How Does a Bankruptcy Affect Your Credit Score

Being deep in debt is not an easy situation to face. Many times, consumers continue to try to make payments and find a solution to their debt other than filing bankruptcy. But at a certain point, it is important to understand that even having a bankruptcy on a credit report can be the beginning of the solution to your financial issues.

It is true that any bankruptcy on a credit report can remain for up to ten years but it also gives you the ability to begin to rebuild your credit during that time. Continuing to make late payments, missing payments and getting deeper in debt due to penalties and high-interest rates will never allow you the ability to pay off your debt and rebuild your credit score. So in that case, filing bankruptcy can provide you with a realistic solution to your debt and a new financial beginning.

Does It Matter What Type of Bankruptcy I Declare?

There are two different types of bankruptcy which are related to personal debt. Chapter 7 is the fastest type to process. It will discharge within a few months of your filing as long as you qualify for the terms. Chapter 13 requires a 3- 5 year repayment plan and is not considered completed until the repayment period is completed. But both types of bankruptcy have basically the same impact on your credit score. The thing to remember is that with the Chapter 13 bankruptcy, you are agreeing to repay your debts over a long period of time instead of simply having them wiped from your credit history. When you begin to work on reestablishing credit after a bankruptcy, some lenders will look at Chapter 13 as a more responsible path and will be more likely to offer you some credit.

How Far Will My Credit Score Drop?

It is a given that declaring bankruptcy will have a negative impact on your credit score. But there is not set point value that will be deducted from your credit score after a bankruptcy. In the past, studies have been done with mock credit scores to illustrate the possible impact depending on different consumer credit scores.

In one case the consumer had a score of 780 prior to their bankruptcy and their score dropped about 240 points to a score of 540. Another case showed that a beginning score of 680 dropped to around 530 after a bankruptcy. The consumer with the higher starting credit score did suffer a greater drop in score but both consumers ended with roughly the same credit score of near 530. Again, these are meant to be simply examples and your specific credit score could be different.

Can Bankruptcy Ever Help My Credit Score?

Bankruptcy itself will never actually improve your credit score. But it can make it easier for you to begin working on improving your credit score. Bankruptcy in many ways is a fresh financial start because it removes many types of debt. It provides you with an instantly better debt to income ratio, it makes your monthly bills more manageable so that you can begin to make payments on time and it allows you to create a budget that works to begin rebuilding good credit. So the bankruptcy itself does not improve your credit score but it does provide you with the ability to quickly begin the process of rebuilding your score.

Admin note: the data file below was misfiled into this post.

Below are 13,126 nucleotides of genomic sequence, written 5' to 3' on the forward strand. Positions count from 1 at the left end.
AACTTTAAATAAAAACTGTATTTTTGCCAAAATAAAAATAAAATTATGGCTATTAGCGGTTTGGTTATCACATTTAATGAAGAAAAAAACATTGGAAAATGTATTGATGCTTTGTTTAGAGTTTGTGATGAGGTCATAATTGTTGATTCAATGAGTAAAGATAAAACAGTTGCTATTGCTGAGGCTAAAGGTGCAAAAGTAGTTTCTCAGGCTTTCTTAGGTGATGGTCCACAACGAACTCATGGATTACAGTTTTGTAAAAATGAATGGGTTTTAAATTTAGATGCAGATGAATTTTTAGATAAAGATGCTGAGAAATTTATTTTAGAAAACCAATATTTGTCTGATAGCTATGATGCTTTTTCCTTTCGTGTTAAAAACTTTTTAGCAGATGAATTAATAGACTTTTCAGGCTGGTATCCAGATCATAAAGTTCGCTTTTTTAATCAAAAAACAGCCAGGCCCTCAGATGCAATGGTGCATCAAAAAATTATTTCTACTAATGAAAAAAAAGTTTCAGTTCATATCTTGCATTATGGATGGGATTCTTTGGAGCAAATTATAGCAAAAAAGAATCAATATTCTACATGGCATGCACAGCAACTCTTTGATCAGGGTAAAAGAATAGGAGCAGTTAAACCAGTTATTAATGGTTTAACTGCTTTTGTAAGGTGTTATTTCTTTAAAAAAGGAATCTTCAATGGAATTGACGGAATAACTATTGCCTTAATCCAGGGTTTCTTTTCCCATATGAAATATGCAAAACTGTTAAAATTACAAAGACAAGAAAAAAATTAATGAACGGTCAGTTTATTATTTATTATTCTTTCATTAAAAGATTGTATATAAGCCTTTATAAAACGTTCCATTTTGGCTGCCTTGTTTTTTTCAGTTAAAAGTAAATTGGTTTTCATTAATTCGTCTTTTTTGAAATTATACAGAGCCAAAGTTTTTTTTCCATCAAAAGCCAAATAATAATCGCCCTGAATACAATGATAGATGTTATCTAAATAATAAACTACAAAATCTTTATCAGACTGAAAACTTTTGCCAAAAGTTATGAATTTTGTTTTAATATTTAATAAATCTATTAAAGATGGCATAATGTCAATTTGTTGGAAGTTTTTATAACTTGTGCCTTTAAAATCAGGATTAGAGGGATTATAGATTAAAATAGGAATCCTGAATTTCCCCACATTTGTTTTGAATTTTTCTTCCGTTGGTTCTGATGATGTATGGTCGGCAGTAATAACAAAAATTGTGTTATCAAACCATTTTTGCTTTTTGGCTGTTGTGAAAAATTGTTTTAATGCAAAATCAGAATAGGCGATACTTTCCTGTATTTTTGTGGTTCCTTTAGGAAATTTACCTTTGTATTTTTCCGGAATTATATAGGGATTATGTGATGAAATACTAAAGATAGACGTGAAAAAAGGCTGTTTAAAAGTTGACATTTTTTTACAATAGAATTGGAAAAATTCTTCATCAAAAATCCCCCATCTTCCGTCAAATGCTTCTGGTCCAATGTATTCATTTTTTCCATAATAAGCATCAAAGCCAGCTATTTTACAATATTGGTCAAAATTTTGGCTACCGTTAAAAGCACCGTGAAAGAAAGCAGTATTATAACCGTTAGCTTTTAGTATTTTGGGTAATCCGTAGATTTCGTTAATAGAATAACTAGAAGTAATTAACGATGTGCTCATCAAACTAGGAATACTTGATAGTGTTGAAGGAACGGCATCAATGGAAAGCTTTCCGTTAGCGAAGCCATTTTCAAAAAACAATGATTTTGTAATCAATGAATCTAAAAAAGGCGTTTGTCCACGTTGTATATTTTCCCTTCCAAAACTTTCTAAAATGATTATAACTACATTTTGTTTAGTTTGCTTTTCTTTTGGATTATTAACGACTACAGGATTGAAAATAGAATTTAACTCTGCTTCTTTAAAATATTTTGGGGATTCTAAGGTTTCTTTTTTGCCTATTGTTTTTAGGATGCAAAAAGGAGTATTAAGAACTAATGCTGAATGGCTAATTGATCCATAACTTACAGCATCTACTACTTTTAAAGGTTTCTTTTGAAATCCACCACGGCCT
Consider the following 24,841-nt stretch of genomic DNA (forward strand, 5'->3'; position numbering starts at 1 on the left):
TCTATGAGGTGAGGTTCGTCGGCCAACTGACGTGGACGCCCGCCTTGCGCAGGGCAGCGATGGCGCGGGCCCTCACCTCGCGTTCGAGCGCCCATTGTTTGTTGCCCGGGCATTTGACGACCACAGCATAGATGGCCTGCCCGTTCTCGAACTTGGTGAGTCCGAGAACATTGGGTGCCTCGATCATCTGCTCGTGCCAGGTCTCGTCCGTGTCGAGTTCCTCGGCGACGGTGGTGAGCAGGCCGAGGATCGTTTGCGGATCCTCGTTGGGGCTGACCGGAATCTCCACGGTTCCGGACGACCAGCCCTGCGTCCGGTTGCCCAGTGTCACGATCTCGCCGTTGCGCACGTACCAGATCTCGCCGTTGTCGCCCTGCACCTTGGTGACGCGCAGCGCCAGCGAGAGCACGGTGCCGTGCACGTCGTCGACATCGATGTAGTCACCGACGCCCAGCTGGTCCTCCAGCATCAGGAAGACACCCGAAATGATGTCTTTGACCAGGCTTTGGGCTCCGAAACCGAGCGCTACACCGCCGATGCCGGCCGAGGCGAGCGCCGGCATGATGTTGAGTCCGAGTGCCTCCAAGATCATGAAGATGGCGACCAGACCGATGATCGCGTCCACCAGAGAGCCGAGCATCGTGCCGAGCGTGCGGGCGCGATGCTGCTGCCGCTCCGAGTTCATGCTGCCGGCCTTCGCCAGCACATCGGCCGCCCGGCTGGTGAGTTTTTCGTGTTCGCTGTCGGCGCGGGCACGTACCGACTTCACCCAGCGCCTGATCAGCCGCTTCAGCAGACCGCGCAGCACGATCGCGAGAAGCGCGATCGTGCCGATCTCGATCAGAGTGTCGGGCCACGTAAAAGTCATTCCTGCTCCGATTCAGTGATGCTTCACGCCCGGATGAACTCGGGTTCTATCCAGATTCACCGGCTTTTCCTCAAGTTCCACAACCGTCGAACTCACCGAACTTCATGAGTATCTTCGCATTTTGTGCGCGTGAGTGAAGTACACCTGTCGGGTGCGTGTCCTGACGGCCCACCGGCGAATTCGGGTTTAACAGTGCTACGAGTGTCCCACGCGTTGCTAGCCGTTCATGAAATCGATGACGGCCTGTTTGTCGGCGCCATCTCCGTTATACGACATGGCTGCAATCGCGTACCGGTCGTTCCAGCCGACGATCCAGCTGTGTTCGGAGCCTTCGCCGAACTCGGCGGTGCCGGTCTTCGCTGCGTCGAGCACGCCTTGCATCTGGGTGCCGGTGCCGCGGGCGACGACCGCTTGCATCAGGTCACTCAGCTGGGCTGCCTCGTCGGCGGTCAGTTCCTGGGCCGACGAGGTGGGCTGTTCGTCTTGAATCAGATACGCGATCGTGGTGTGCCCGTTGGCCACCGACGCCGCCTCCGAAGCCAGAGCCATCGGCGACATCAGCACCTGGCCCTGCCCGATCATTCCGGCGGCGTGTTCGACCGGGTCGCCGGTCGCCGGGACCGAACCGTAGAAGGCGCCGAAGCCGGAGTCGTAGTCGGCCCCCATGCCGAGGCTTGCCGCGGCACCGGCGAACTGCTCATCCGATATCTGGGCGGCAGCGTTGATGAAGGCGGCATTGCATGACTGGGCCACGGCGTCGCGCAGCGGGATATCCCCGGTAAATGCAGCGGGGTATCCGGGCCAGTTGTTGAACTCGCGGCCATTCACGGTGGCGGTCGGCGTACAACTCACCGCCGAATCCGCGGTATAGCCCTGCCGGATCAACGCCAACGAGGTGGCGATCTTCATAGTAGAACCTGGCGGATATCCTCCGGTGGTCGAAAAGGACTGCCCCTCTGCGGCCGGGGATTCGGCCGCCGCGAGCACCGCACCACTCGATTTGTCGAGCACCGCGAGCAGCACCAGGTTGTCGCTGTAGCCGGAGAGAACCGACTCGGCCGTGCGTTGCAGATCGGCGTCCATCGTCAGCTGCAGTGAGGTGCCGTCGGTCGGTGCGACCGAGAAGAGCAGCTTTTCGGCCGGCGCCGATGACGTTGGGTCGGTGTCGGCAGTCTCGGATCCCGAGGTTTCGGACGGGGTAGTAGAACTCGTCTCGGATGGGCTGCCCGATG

How Can I Rebuild My Score After a Bankruptcy?

Many consumers are under the false impression that after a bankruptcy they will not be able to borrow money. The truth is that many credit card companies will be eager to offer you a card after bankruptcy because they know that you can’t file again for seven years. But they are not doing this simply to help you out, they are doing it to make a lot of money from your misfortune. The credit that they will offer you will carry with it a substantially higher interest rate than if you had good credit.

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If you need to purchase a vehicle after a bankruptcy, you will be able to but you will most likely only qualify for what is called a subprime loan. This means that the loan will have a much higher interest rate and it might also have other special terms such as a higher down payment or shorter term. So credit will be available to you to allow you to rebuild your credit score but it comes at a higher price than it would have before you declared bankruptcy.

It can be looked at as the price that you must pay for a fresh financial start, and hopefully it will be the motivation you need to work diligently to improve and maintain a good credit score in the future.

Other Ways to Repair Your Score

Getting a loan or a credit card after bankruptcy might not seem like such a good idea but it is a great way to begin rebuilding your credit score immediately. It is also important that you do a few things to ensure that you are building a good score. Keeping all of your bills current is a huge factor in creating a strong payment history.

You will also want to focus on paying off any outstanding debt so that you have a low debt to income ratio. And be careful not to apply for too many different loans too rapidly. Length of credit history and number of new requests are important aspects of your credit score. In addition, it is important that you take the time to review your credit report on a regular basis.

As you begin to create a good payment history, you want to be assured that the information is being correctly reported and that it is helping to improve your score. At the end of the seven years after your bankruptcy, you will also want to verify that is has been removed from your credit report and all that remains is your current information. Having a bankruptcy on your credit report is not the end of the world. There are ways that you can work to improve your credit score once you understand the issues created by a bankruptcy on a credit report.

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